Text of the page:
“Identity grows […] out of a distinction between one’s true inner self and an outer world of social rules and norms that do not adequately recognize that inner self’s worth or dignity. […] The inner self is the basis of human dignity, but the nature of that dignity is variable and has changed over time. […] Finally, the inner sense of dignity seeks recognition.”[2]

Power Coaching Tools: Identity vs. AchievementTo put it very simply: We define ourselves through and in contrast to our outer world and thus develop a sense of dignity. To strengthen our self-esteem we need the recognition of others. But we need to be recognized for who we are and not for what we do. In our longing for external recognition, we risk forgetting defining what we want to be recognized for. Thus some people throw themselves into activities, lining up one achievement after the other.

People who feel like living fulfilled lives following their career and identifying with the labels they acquired (Director, Head of.., Mother, Business owner, Associate, Manager, etc), rarely ask the question: Who am I? What is my identity? Our identity (the distinguishing character or personality of an individual)is mostly hidden behind all the labels we carry mother, father, friend, brother, sister, superior, team member, associate, daughter, son, wife, husband, teacher, student, caregiver, etc.

For the lucky ones the acquired labels match their identity, they are committed to their roles, they find purpose in what they do. Few people think about their proper identity, they rather build on values taught in their families or cultures. If you do not develop a sound sense of identity you will have difficulties to identify what you want in life or better said to find your purpose.

“…the processes of identity formation and purpose development reinforce one another; the development of purpose supports the development of identity, and the development of identity reinforces purposeful commitments.”[3]

Uncovering identity

So how can you see through the labels? How can you see your identity? These question can help you to take the first steps:

  1. What are your potentials? What are you good at / better than others? Which activities are you willing to pursue putting will, time, and effort in improving your skills?
  2. What is your purpose? What would you like to accomplish that matches your skills and talents?
  3. Do you have the opportunity to do so? What would you need to change to get this opportunity?

People need to be acknowledged for who they are and not for what they do. A first step into diverting attention from your actions to your true self is awareness. What are you busy with? What do you spend most of your time on? Which of these activities mean a lot to you and why?

Coaching Application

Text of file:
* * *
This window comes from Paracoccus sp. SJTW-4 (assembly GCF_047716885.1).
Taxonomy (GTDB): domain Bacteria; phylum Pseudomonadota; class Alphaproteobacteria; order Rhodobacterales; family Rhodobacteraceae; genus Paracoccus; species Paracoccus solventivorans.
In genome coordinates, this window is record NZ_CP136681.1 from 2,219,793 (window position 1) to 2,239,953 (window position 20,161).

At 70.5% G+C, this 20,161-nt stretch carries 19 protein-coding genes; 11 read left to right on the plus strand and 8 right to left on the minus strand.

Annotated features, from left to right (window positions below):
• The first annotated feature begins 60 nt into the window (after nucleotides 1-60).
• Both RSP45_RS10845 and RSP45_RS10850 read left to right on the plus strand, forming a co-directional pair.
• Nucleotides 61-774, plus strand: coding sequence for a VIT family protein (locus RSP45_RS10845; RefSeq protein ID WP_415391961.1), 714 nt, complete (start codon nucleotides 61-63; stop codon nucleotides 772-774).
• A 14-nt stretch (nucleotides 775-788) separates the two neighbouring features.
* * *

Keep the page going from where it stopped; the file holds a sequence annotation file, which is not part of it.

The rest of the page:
Clients who are achievers sometimes have difficulties to draw the line between achievements and accomplishments. They might be action addicts and thrive on the recognition they regularly receive for what they do. A clear sign for the coach to identify the achiever is if the client still feels hollow or empty despite their many activities/achievements.

The coach can support the client in exploring their struggle for recognition by identifying the activities and objectives linked to internal motivation and separating them from the ones externally motivated. Together with the coach, the client can explore the behaviors they demonstrate when in achievement mode and reflect on how they can use this awareness in the future.

To help the client identify behavior patterns and separate accomplishments from achievements the timeline exercise and be a great tool.

Who am I? The timeline exercise.

 

Heike Geiling Power Tool

Draw a timeline for your life divided into 4 sections and add all significant events to it, refrain from mentioning career-related information. Then use a colored pen to add an emotional graph identifying the highs and lows in your past. Tell your life’s story without referring to any job title or role you held.

Who am I? Tell your story.

Look at your timeline again. How did you tell your story? How we tell our stories can greatly impact how we feel about ourselves. When did you feel proud of yourself? When did you feel authentic? When did you talk about yourself as a victim of circumstances? When did you feel most fulfilled?

Reflection

  • What are some powerful questions you could ask to help your client shift from achievement thinking to purposeful identity development?
  • What are some behaviors that would reinforce identity and being instead of activity and doing?
  • How can you support your client in discovering their identity?

Recommended reading/watching

TEDx talk by Renée Dineen on authentic inaction

Francis Fukuyama: Identity. Contemporary Identity Politics and the Struggle for Recognition (2018)

K.C. Bronk: The role of purpose in life in healthy identity formation: A grounded model. New Directions for Youth Development, 2011: 31-44.

[1] psychologytoday.com, Nov 11, 2012

[2] Fukuyama (2018), pp. 9-10

[3] Bonk (2011), p.31

Original source 

Self Coaching system training